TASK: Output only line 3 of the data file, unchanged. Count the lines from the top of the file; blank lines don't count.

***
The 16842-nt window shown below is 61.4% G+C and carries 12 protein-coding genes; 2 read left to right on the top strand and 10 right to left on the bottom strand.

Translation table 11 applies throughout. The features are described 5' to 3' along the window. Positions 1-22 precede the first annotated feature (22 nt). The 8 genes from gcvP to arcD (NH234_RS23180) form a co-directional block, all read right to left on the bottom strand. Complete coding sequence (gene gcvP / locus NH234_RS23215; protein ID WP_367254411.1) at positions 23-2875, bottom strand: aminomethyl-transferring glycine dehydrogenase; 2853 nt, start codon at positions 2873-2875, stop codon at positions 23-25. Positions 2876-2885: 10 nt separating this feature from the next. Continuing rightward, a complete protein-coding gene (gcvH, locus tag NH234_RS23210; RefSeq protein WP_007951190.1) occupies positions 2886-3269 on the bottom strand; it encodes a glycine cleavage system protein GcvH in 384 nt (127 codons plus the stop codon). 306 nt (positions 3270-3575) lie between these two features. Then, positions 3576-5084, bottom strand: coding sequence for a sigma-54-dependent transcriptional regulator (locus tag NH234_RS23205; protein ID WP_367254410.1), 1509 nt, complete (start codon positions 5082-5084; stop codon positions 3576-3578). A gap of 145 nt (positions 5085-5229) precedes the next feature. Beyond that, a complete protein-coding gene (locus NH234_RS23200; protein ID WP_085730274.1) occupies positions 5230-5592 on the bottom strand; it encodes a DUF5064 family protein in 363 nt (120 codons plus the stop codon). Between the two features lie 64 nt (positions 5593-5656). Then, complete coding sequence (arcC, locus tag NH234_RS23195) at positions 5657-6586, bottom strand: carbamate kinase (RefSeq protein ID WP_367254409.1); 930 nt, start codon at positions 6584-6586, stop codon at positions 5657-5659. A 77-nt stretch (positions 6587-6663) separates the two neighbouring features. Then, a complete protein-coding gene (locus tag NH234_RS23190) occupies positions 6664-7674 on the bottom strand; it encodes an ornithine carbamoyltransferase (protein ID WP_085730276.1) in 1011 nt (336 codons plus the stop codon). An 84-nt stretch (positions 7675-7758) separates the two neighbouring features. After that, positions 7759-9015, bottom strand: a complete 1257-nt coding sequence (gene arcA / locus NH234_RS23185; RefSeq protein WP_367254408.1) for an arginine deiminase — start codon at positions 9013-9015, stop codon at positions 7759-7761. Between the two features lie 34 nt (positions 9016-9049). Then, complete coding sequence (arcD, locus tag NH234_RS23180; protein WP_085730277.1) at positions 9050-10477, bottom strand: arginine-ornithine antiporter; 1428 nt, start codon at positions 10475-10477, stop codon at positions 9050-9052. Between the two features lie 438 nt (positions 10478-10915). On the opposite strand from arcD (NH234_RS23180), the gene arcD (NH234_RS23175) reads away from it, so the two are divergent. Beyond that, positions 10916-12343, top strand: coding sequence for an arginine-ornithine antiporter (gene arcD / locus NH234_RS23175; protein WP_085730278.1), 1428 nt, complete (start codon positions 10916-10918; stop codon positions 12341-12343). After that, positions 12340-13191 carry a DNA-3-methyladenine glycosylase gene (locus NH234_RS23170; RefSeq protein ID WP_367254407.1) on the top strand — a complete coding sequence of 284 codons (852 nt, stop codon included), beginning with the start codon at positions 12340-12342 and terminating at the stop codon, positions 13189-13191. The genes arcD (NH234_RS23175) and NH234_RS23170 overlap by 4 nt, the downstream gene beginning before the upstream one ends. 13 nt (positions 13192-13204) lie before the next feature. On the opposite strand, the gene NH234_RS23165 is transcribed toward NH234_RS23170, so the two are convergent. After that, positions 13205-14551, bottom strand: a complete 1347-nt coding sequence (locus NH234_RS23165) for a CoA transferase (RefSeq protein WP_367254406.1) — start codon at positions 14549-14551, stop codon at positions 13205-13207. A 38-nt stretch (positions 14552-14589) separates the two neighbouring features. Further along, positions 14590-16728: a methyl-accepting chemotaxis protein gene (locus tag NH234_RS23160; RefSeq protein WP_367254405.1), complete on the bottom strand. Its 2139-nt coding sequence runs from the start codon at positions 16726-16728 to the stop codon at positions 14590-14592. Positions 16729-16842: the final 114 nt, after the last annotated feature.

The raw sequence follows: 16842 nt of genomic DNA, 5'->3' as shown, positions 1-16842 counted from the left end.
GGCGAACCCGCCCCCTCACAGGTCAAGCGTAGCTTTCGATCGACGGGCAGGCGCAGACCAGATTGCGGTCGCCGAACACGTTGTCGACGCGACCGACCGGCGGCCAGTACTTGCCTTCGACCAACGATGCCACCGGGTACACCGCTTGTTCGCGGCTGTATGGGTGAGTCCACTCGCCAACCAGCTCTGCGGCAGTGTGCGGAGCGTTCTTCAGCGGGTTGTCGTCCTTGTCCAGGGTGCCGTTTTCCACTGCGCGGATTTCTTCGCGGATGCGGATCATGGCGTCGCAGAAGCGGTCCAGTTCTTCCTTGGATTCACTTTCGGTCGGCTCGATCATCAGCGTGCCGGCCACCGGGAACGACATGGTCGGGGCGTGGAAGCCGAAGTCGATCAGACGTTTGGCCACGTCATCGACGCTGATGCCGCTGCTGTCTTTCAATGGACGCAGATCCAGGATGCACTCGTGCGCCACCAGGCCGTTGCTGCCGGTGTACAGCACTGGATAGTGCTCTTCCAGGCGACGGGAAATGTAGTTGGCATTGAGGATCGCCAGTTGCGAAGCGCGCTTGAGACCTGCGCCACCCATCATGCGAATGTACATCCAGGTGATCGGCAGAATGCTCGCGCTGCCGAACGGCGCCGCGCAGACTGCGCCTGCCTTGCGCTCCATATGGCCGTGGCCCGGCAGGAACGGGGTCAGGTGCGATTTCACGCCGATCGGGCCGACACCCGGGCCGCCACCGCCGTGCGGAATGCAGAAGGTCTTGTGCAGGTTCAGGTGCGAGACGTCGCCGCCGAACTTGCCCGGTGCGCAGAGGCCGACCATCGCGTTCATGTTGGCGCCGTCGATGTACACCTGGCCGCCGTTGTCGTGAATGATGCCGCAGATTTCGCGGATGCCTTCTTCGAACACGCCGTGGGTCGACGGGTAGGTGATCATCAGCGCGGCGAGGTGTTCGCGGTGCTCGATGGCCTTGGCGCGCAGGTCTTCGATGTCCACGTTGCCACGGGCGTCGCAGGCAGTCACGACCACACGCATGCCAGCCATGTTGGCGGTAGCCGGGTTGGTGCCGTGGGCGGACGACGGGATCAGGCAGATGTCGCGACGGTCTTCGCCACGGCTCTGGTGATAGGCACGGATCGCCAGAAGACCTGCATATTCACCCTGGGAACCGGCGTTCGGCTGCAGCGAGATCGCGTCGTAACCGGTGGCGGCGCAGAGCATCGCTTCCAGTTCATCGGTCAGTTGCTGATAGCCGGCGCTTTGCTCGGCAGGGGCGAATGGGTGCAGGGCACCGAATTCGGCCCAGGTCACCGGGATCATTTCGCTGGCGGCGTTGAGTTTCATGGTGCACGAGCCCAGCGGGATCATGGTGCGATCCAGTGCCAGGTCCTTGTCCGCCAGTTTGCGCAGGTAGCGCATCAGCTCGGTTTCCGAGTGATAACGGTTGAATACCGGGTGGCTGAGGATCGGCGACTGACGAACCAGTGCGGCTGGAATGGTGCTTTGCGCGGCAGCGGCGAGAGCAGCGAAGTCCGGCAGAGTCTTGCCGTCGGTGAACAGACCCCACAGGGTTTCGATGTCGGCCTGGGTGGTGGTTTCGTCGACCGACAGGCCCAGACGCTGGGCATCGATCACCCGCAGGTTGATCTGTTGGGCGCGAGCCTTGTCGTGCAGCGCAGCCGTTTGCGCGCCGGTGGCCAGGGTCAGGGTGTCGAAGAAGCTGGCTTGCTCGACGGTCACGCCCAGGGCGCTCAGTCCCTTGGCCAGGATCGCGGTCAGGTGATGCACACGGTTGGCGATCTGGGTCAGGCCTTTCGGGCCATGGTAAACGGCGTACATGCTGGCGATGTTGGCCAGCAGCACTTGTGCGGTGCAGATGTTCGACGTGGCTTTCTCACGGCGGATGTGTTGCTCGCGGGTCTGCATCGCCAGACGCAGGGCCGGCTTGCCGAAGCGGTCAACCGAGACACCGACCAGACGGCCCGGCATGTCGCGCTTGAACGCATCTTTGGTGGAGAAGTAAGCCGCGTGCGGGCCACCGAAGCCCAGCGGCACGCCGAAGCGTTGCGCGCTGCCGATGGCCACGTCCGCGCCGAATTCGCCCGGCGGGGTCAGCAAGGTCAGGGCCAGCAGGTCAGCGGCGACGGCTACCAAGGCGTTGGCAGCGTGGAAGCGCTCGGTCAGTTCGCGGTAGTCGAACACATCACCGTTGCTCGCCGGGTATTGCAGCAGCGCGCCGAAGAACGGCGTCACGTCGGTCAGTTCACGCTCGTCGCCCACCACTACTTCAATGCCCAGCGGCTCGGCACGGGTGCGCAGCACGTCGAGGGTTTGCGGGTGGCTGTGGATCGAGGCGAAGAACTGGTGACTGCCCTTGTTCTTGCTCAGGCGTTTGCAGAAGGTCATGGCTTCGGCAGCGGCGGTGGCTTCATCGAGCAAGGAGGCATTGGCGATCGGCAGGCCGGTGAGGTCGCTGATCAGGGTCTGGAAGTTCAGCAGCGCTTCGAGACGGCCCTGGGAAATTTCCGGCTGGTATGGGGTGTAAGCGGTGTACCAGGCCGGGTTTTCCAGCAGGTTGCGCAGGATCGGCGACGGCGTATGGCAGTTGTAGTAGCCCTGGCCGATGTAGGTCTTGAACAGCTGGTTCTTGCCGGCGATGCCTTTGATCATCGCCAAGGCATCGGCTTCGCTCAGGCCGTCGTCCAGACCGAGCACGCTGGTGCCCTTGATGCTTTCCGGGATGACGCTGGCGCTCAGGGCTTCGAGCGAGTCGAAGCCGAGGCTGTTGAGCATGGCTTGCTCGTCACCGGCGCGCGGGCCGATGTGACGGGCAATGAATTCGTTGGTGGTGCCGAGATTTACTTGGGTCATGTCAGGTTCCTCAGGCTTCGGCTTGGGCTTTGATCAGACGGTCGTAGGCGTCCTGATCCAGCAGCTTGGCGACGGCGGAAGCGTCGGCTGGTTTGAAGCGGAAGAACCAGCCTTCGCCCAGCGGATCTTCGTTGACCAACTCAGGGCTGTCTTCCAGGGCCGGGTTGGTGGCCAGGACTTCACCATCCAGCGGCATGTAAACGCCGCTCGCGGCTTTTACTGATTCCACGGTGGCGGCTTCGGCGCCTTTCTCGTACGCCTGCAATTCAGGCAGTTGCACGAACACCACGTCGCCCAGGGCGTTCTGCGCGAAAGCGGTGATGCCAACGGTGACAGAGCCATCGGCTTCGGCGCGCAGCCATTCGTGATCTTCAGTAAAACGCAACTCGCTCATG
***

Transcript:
The raw sequence follows: 16842 nt of genomic DNA, 5'->3' as shown, positions 1-16842 counted from the left end.